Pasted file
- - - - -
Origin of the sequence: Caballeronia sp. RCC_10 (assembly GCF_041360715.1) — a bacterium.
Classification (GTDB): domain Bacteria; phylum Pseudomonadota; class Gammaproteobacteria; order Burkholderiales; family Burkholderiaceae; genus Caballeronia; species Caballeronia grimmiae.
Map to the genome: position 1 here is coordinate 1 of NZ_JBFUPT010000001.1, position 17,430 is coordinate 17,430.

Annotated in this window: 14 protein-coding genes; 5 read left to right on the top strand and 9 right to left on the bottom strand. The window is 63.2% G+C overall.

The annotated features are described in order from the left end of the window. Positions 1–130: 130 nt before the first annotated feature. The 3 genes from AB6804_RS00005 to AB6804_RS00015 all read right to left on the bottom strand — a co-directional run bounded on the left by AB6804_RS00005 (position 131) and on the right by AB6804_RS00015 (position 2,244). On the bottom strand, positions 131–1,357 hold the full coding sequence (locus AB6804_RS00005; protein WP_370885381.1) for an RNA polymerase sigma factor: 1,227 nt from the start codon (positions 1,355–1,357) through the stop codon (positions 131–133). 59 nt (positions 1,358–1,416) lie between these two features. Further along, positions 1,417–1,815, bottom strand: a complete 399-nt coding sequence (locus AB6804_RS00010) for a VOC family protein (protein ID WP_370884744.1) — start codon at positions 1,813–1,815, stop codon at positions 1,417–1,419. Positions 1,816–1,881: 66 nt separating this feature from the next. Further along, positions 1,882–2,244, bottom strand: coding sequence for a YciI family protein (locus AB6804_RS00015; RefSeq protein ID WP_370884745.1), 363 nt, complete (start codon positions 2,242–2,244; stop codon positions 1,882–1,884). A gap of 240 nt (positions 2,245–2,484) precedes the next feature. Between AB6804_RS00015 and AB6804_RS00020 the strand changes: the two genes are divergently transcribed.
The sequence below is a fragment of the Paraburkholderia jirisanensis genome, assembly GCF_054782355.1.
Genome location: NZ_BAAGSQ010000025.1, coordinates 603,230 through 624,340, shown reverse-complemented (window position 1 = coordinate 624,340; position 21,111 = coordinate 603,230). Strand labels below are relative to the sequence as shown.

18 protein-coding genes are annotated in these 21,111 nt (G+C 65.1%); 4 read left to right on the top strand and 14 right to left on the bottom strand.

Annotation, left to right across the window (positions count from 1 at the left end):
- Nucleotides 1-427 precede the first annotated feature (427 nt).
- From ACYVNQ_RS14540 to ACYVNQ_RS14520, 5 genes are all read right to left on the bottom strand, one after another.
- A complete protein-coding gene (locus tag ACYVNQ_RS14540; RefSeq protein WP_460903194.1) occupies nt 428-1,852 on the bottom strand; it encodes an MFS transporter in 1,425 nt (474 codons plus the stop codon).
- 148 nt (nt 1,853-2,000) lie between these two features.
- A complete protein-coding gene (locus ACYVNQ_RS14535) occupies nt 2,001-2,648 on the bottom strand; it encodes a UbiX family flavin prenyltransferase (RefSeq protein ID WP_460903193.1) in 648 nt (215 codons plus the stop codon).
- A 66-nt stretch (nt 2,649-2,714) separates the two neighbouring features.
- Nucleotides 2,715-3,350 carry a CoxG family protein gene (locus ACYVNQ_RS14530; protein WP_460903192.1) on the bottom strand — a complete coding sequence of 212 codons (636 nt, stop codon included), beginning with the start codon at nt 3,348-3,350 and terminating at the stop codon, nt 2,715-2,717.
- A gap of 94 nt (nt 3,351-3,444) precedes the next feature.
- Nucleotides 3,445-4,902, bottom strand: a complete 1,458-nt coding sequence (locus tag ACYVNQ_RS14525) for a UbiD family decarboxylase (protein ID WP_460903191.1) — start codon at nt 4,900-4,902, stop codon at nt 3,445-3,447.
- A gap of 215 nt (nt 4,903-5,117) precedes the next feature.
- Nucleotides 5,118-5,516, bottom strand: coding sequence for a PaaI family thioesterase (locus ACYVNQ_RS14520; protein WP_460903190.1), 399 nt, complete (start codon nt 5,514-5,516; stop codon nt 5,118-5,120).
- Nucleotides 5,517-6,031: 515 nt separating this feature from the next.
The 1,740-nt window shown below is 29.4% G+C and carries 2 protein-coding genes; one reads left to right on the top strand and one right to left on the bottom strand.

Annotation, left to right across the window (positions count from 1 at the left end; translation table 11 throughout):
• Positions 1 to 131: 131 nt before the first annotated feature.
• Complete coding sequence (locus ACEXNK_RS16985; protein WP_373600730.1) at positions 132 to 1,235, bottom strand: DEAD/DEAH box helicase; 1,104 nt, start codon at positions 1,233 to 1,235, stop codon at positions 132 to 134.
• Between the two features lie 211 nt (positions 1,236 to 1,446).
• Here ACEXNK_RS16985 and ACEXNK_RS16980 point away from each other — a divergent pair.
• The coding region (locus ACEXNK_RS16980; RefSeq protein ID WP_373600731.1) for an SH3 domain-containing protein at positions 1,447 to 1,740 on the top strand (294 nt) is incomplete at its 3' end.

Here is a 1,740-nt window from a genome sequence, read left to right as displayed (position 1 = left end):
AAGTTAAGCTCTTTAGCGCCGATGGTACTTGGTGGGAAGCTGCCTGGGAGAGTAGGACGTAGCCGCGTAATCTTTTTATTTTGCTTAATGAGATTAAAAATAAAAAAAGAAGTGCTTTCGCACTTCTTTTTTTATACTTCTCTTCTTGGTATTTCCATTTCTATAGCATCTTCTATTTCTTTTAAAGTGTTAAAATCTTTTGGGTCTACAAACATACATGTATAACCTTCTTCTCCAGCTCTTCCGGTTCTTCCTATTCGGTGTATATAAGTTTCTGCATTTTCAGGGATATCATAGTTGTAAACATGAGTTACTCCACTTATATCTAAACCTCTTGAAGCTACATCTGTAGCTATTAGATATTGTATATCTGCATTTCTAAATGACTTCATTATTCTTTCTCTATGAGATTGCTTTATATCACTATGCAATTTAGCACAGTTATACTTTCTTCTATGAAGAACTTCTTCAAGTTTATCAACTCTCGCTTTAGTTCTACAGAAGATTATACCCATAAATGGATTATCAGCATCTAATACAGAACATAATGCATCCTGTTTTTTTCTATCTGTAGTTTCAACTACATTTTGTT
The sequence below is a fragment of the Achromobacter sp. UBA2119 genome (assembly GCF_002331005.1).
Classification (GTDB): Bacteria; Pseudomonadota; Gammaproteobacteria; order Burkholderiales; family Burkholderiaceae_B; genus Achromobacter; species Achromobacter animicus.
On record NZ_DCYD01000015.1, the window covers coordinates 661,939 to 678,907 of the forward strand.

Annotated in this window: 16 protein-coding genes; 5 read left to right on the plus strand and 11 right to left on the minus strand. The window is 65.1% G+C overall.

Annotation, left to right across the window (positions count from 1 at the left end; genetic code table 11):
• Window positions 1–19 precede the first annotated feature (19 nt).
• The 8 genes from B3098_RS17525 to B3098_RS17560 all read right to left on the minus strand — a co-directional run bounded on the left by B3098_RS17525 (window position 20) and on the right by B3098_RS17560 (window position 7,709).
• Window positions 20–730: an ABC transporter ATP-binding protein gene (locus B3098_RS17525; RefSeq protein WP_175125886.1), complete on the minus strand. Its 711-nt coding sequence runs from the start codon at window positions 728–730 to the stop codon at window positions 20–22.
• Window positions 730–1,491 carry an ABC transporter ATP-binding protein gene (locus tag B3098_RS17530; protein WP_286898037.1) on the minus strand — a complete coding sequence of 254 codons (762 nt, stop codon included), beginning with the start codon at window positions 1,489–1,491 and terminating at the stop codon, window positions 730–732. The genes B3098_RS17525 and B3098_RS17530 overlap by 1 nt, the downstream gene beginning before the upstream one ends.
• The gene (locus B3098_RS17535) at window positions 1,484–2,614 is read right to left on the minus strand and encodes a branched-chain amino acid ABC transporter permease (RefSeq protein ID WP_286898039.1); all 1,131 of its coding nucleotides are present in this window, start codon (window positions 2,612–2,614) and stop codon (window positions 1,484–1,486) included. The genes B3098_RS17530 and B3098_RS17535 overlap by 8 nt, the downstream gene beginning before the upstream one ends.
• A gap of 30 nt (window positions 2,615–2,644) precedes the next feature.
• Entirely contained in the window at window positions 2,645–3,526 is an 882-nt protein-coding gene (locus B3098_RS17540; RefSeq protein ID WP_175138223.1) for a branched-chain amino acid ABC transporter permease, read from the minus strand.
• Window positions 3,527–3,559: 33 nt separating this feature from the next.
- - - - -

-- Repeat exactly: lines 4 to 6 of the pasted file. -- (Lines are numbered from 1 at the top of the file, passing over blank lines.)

Annotated in this window: 14 protein-coding genes; 5 read left to right on the top strand and 9 right to left on the bottom strand. The window is 63.2% G+C overall.

The annotated features are described in order from the left end of the window. Positions 1–130: 130 nt before the first annotated feature. The 3 genes from AB6804_RS00005 to AB6804_RS00015 all read right to left on the bottom strand — a co-directional run bounded on the left by AB6804_RS00005 (position 131) and on the right by AB6804_RS00015 (position 2,244). On the bottom strand, positions 131–1,357 hold the full coding sequence (locus AB6804_RS00005; protein WP_370885381.1) for an RNA polymerase sigma factor: 1,227 nt from the start codon (positions 1,355–1,357) through the stop codon (positions 131–133). 59 nt (positions 1,358–1,416) lie between these two features. Further along, positions 1,417–1,815, bottom strand: a complete 399-nt coding sequence (locus AB6804_RS00010) for a VOC family protein (protein ID WP_370884744.1) — start codon at positions 1,813–1,815, stop codon at positions 1,417–1,419. Positions 1,816–1,881: 66 nt separating this feature from the next. Further along, positions 1,882–2,244, bottom strand: coding sequence for a YciI family protein (locus AB6804_RS00015; RefSeq protein ID WP_370884745.1), 363 nt, complete (start codon positions 2,242–2,244; stop codon positions 1,882–1,884). A gap of 240 nt (positions 2,245–2,484) precedes the next feature. Between AB6804_RS00015 and AB6804_RS00020 the strand changes: the two genes are divergently transcribed.
The sequence below is a fragment of the Paraburkholderia jirisanensis genome, assembly GCF_054782355.1.